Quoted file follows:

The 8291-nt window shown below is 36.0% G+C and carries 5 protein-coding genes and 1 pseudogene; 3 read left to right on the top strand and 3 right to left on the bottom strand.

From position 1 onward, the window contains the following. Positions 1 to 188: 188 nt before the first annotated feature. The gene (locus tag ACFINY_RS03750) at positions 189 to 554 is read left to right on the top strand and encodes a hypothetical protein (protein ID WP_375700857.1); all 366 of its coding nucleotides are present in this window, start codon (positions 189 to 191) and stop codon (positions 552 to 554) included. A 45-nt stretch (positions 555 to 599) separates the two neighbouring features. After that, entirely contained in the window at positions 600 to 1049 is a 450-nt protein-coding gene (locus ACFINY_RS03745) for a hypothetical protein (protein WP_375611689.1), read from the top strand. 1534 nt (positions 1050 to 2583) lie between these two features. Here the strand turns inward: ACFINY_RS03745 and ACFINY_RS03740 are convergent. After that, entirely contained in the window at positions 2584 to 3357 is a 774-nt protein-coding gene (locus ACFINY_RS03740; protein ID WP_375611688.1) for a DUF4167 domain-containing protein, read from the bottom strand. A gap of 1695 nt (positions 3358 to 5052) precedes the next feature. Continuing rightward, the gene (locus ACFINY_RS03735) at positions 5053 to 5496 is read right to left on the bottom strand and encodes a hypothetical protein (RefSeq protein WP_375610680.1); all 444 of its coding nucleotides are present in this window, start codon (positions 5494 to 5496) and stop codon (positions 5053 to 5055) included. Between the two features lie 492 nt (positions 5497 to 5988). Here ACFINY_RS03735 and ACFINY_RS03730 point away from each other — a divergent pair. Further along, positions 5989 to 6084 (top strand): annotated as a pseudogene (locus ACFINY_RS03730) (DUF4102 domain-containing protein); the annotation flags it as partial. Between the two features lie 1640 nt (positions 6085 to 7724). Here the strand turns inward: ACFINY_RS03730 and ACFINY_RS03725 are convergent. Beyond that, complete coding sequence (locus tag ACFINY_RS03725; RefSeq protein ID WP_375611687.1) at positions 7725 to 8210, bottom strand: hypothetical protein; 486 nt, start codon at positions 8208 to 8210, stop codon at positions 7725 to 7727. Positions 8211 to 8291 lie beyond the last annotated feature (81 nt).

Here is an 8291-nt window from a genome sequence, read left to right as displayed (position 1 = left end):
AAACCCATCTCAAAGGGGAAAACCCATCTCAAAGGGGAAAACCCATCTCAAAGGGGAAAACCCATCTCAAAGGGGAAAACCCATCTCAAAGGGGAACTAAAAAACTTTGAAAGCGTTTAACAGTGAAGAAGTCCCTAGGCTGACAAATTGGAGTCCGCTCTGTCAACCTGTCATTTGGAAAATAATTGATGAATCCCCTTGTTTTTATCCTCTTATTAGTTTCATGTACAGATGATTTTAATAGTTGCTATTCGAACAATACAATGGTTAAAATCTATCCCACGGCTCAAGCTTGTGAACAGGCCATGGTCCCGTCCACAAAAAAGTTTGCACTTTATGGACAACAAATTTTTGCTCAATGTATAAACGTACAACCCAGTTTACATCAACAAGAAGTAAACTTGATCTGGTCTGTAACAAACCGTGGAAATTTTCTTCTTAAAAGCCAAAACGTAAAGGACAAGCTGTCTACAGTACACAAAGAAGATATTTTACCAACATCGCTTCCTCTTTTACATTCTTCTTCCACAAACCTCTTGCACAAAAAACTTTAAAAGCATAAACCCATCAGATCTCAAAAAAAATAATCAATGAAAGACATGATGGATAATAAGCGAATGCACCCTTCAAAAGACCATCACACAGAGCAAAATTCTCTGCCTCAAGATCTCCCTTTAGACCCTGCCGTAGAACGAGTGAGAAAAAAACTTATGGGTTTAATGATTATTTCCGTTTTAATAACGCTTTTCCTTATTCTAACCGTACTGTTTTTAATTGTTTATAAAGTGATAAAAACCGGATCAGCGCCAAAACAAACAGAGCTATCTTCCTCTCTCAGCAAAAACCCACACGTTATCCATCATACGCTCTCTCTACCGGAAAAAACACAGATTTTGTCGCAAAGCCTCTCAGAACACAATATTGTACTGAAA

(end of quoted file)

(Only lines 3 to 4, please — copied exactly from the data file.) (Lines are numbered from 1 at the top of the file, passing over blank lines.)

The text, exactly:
Here is an 8291-nt window from a genome sequence, read left to right as displayed (position 1 = left end):
AAACCCATCTCAAAGGGGAAAACCCATCTCAAAGGGGAAAACCCATCTCAAAGGGGAAAACCCATCTCAAAGGGGAAAACCCATCTCAAAGGGGAACTAAAAAACTTTGAAAGCGTTTAACAGTGAAGAAGTCCCTAGGCTGACAAATTGGAGTCCGCTCTGTCAACCTGTCATTTGGAAAATAATTGATGAATCCCCTTGTTTTTATCCTCTTATTAGTTTCATGTACAGATGATTTTAATAGTTGCTATTCGAACAATACAATGGTTAAAATCTATCCCACGGCTCAAGCTTGTGAACAGGCCATGGTCCCGTCCACAAAAAAGTTTGCACTTTATGGACAACAAATTTTTGCTCAATGTATAAACGTACAACCCAGTTTACATCAACAAGAAGTAAACTTGATCTGGTCTGTAACAAACCGTGGAAATTTTCTTCTTAAAAGCCAAAACGTAAAGGACAAGCTGTCTACAGTACACAAAGAAGATATTTTACCAACATCGCTTCCTCTTTTACATTCTTCTTCCACAAACCTCTTGCACAAAAAACTTTAAAAGCATAAACCCATCAGATCTCAAAAAAAATAATCAATGAAAGACATGATGGATAATAAGCGAATGCACCCTTCAAAAGACCATCACACAGAGCAAAATTCTCTGCCTCAAGATCTCCCTTTAGACCCTGCCGTAGAACGAGTGAGAAAAAAACTTATGGGTTTAATGATTATTTCCGTTTTAATAACGCTTTTCCTTATTCTAACCGTACTGTTTTTAATTGTTTATAAAGTGATAAAAACCGGATCAGCGCCAAAACAAACAGAGCTATCTTCCTCTCTCAGCAAAAACCCACACGTTATCCATCATACGCTCTCTCTACCGGAAAAAACACAGATTTTGTCGCAAAGCCTCTCAGAACACAATATTGTACTGAAA